The participants receiving the enhanced diet took in more calcium, potassium, daily fiber, and omega-3 fatty acids than participants on the two standard menu missions (see Figure 2). The importance of omega-3 fatty acids comes from the fact that they are an integral part of cell membranes in the human body. They are also starting points for producing hormones that regulate blood clotting, contraction and relaxation of artery walls, and inflammation.  Intakes of protein, sodium, and iron were similar in the two groups.

Crewmembers on the enhanced diet took in more calcium, potassium, fiber per day, and omega-3 fatty acids than participants on the standard menu missions. 

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 Figure 2. Enhanced menu missions consumption


The enhanced menu and health indicators

General health status was similar in participants consuming the two diets. However, cholesterol status was improved in participants consuming the enhanced diet. They also had higher physiological flavonoid concentrations in urine and more stable fatty acid concentrations in the blood (see Figure 3).

The concentration of the hormone cortisol in the blood was higher in participants on standard diets. Cortisol is a hormone produced by adrenal glands. It regulates the body’s response to stress. Higher concentrations are indicative of higher stress levels.

The diversity and richness of gut microbiota were reduced in participants consuming the standard diet. Researchers also detected changes in the abundance of several species of gut microorganisms that were associated with the differences in the diet. Additionally, gene expression profiles, i.e., metatranscriptomic profiles of the gut microbiome, were more stable for subjects consuming the enhanced diet.

Cognitive speed, accuracy, and attention were better for subjects consuming the enhanced diet

Psychological assessments showed that cognitive speed, accuracy, and attention were better for subjects consuming the enhanced diet. The reaction speeds in the tests of study participants consuming the enhanced diet were higher than the average reaction speeds of participants on the standard diet and improved compared to their pre-mission results.

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 Figure 3. Enhanced vs Standard diet



The study showed that a specific diet rich in fruits, vegetables, and omega-3 fatty acids produces significant health and performance benefits in a simulated space exploration mission environment. Countering the physiological deterioration of astronauts’ health during long space missions is an ongoing goal for researchers and mission planners. These results can help achieve this goal by better planning food resources and astronauts’ menus and lend credence to the importance of the diet-mental health relationship on human performance and within work environments.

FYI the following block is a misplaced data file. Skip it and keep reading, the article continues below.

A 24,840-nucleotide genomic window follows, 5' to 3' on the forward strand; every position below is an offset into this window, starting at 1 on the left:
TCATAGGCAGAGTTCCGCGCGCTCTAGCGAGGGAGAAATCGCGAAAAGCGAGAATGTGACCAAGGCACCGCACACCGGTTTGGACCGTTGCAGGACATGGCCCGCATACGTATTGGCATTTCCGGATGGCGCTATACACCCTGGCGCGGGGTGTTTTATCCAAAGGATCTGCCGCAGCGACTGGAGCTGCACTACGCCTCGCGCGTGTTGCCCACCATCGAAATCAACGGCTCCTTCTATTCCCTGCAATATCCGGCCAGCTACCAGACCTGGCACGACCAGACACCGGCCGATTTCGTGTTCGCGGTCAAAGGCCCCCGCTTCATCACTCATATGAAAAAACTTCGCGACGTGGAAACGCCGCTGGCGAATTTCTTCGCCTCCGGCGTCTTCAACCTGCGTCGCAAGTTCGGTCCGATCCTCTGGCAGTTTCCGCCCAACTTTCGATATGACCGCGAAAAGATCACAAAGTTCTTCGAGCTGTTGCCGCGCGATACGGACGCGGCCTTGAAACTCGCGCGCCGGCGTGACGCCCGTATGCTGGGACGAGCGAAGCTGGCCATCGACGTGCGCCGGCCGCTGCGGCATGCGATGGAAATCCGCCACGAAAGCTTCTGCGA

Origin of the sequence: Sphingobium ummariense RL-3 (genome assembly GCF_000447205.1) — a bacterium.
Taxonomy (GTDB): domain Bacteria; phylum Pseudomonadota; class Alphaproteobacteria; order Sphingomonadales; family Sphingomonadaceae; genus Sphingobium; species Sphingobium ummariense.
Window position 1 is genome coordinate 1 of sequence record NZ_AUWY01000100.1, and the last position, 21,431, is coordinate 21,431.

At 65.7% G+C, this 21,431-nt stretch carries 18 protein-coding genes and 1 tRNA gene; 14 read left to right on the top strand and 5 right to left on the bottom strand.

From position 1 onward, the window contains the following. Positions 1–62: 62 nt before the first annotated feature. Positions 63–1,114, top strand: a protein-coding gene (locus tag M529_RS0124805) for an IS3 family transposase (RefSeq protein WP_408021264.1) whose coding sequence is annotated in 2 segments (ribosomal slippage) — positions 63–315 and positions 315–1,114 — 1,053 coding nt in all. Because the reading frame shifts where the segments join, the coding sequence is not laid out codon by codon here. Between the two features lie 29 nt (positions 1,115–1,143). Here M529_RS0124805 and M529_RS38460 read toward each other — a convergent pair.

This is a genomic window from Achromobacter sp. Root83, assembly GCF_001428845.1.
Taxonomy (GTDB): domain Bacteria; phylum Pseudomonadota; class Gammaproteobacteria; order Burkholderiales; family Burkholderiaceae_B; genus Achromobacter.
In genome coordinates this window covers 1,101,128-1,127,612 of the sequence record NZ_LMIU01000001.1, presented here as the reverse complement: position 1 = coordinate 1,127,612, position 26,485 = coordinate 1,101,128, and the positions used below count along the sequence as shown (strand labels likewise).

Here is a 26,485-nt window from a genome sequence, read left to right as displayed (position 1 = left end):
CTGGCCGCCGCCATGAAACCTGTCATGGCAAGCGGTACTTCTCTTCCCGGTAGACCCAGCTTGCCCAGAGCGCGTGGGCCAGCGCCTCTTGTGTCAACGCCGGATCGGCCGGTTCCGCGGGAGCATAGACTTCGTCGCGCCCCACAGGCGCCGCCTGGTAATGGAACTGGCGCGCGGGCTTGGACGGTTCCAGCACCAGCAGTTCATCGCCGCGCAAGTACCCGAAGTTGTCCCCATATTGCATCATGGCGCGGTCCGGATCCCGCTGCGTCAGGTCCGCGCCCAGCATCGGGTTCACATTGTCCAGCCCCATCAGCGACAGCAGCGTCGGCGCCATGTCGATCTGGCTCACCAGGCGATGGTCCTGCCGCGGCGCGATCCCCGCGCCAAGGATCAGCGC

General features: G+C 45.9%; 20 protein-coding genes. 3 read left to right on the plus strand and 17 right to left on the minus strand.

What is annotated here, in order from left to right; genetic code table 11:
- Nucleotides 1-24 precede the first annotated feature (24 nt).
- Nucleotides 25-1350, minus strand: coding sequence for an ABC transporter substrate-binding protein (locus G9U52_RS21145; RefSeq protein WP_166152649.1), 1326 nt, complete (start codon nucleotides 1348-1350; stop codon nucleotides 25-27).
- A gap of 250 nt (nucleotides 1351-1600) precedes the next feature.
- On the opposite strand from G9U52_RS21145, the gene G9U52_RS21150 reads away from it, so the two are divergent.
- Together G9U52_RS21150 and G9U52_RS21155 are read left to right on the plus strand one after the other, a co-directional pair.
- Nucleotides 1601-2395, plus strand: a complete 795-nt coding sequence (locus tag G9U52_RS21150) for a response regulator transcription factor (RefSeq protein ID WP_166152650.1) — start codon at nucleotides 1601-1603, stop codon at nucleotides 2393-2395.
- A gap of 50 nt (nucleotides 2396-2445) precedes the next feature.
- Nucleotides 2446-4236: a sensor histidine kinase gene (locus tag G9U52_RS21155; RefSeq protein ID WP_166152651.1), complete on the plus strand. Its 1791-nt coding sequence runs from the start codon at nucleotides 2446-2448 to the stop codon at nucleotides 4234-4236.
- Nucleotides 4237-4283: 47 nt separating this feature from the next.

The paper “Impact of diet on human nutrition, immune response, gut microbiome, and cognition in an isolated and confined mission environment” was authored by Grace L. Douglas, Diane DeKerlegand, Holly Dlouhy, Nathan DumontLeblond, Eden Fields, Martina Heer, Stephanie Krieger, Satish Mehta, Bridgette V. Rooney, ManolitoG.Torralba, Sara E. Whiting, Brian Crucian, Hernan Lorenzi, Scott M. Smith, Millennia Young, and Sara R. Zwart.



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Bychkov, A., Reshetnikova, P., Bychkova, E., Podgorbunskikh, E., & Koptev, V. (2021). The current state and future trends of space nutrition from a perspective of astronauts’ physiology. International Journal of Gastronomy and Food Science, 24, 100324.

Douglas, G. L., DeKerlegand, D., Dlouhy, H., Dumont-Leblond, N., Fields, E., Heer, M., Krieger, S., Mehta, S., Rooney, B. V., Torralba, M. G., Whiting, S. E., Crucian, B., Lorenzi, H., Smith, S. M., Young, M., & Zwart, S. R. (2022). Impact of diet on human nutrition, immune response, gut microbiome, and cognition in an isolated and confined mission environment. Scientific Reports, 12(1), 1–22.

Douglas, G. L., Zwart, S. R., & Smith, S. M. (2020). Space food for thought: Challenges and considerations for food and nutrition on exploration missions. Journal of Nutrition, 150(9), 2242–2244.

Ge, Y., He, S., Xu, Y., & Qu, W. (2021). Effects of dietary patterns on driving behaviours among professional truck drivers: the mediating effect of fatigue. Occupational and environmental medicine, 78(9), 669–675.

Leedo, E., Beck, A. M., Astrup, A., & Lassen, A. D. (2017). The effectiveness of healthy meals at work on reaction time, mood and dietary intake: a randomised cross-over study in daytime and shift workers at a university hospital. The British journal of nutrition, 118(2), 121–129.

Lindseth, G. N., Lindseth, P. D., Jensen, W. C., Petros, T. V., Helland, B. D., & Fossum, D. L. (2011). Dietary Effects on Cognition and Pilots’ Flight Performance. The International journal of aviation psychology, 21(3), 269–282.

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Perchonok, M., & Bourland, C. (2002). NASA Food Systems: Past, Present, and Future. Nutrition, 18(10), 913–920.